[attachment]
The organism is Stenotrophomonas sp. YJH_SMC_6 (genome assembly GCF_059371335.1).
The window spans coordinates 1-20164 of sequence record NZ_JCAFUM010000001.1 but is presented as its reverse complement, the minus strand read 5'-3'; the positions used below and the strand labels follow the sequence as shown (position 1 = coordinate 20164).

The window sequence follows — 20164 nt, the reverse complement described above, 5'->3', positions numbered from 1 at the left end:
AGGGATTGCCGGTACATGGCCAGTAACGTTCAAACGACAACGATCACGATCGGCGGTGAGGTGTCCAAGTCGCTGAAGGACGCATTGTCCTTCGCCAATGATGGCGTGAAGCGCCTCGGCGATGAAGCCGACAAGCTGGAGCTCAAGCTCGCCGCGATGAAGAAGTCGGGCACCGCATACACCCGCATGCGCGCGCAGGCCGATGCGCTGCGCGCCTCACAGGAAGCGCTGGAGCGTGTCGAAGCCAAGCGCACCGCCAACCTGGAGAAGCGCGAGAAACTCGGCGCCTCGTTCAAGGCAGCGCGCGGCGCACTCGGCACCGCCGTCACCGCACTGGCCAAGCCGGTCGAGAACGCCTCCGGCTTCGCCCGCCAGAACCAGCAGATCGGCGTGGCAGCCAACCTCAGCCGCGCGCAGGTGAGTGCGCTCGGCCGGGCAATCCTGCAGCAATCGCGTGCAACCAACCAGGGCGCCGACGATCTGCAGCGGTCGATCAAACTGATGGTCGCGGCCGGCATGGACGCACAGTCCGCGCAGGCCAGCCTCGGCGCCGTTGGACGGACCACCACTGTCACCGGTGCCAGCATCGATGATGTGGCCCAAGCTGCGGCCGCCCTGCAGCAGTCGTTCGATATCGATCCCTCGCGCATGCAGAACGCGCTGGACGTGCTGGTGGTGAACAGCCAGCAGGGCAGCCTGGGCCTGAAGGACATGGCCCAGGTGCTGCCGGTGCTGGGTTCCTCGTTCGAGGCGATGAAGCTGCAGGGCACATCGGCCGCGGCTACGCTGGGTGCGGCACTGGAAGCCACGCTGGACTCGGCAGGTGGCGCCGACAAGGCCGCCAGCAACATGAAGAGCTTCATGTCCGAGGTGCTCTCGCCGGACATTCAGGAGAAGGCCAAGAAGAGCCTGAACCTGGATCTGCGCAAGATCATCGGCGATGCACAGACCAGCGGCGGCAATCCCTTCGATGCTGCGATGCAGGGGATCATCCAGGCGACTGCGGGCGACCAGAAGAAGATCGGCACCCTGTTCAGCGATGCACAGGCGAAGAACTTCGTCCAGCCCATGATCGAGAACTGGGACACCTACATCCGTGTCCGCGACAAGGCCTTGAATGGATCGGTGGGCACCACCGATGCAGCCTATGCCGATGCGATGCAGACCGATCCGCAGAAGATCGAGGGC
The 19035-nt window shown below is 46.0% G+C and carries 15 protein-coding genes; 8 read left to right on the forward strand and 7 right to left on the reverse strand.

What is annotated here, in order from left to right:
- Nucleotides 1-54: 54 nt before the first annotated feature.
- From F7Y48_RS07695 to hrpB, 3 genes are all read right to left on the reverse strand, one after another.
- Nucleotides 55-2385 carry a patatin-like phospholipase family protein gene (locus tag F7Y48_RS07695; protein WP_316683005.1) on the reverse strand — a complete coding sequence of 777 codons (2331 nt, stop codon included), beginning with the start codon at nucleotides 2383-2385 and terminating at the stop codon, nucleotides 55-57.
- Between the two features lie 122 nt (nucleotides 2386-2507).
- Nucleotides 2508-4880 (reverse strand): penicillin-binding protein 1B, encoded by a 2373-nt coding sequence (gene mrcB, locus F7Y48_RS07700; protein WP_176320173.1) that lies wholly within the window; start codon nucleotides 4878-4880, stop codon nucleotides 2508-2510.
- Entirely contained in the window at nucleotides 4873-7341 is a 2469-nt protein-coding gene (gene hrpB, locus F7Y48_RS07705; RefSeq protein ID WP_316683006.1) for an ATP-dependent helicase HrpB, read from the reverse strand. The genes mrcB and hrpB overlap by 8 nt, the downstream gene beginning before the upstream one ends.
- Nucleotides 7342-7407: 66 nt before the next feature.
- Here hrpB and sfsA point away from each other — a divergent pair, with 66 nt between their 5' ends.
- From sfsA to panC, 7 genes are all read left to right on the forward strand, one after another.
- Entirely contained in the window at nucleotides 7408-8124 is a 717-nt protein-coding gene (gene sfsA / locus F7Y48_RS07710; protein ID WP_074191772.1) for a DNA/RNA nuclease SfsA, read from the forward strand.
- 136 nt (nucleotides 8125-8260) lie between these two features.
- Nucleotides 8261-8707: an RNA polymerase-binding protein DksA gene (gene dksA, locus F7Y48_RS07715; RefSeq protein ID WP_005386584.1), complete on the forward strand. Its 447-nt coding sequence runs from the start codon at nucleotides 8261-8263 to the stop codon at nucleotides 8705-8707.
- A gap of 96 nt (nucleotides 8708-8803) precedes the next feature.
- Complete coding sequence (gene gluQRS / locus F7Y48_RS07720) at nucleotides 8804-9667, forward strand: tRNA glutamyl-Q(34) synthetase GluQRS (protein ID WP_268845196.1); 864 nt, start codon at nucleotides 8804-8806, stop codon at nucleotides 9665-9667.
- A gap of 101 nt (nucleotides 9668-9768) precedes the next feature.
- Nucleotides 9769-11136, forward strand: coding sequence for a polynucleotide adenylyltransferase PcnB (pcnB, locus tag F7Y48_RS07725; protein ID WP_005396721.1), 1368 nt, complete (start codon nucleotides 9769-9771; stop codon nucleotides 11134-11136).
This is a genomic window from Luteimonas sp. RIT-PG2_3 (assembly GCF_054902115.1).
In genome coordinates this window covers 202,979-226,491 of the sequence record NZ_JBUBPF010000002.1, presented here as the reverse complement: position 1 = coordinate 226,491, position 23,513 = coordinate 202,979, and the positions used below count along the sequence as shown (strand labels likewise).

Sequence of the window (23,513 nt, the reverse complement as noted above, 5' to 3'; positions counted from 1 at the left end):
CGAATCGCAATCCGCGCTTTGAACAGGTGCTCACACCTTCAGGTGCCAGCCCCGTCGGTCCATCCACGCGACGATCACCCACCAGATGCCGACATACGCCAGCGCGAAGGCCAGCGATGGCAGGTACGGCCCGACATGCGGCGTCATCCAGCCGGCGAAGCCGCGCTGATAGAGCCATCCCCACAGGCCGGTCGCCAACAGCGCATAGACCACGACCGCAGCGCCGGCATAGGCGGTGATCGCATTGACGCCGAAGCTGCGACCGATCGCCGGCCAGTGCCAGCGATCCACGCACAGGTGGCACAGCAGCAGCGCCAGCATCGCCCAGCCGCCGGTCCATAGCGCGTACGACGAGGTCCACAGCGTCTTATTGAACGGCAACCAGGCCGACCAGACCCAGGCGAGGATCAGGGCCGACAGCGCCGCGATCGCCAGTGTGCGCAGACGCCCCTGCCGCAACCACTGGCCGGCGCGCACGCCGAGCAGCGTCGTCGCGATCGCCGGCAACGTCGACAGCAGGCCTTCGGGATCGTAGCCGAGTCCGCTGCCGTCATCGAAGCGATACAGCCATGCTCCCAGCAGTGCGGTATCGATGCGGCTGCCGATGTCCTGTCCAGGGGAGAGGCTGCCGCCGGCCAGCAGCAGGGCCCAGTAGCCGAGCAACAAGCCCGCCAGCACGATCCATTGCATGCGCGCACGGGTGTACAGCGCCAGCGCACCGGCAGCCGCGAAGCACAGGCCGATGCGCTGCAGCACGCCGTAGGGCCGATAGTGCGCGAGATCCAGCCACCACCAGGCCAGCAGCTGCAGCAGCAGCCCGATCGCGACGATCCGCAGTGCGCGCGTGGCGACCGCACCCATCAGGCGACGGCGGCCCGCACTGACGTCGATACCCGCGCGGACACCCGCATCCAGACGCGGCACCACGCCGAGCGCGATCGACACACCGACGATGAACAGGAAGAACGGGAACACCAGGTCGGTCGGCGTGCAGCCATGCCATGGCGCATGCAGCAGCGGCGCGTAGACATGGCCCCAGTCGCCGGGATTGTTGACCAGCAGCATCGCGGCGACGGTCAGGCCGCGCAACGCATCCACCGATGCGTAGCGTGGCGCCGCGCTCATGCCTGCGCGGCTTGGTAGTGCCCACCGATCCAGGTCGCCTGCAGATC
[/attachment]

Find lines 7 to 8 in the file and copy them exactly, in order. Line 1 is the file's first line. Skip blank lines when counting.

- Nucleotides 1-54: 54 nt before the first annotated feature.
- From F7Y48_RS07695 to hrpB, 3 genes are all read right to left on the reverse strand, one after another.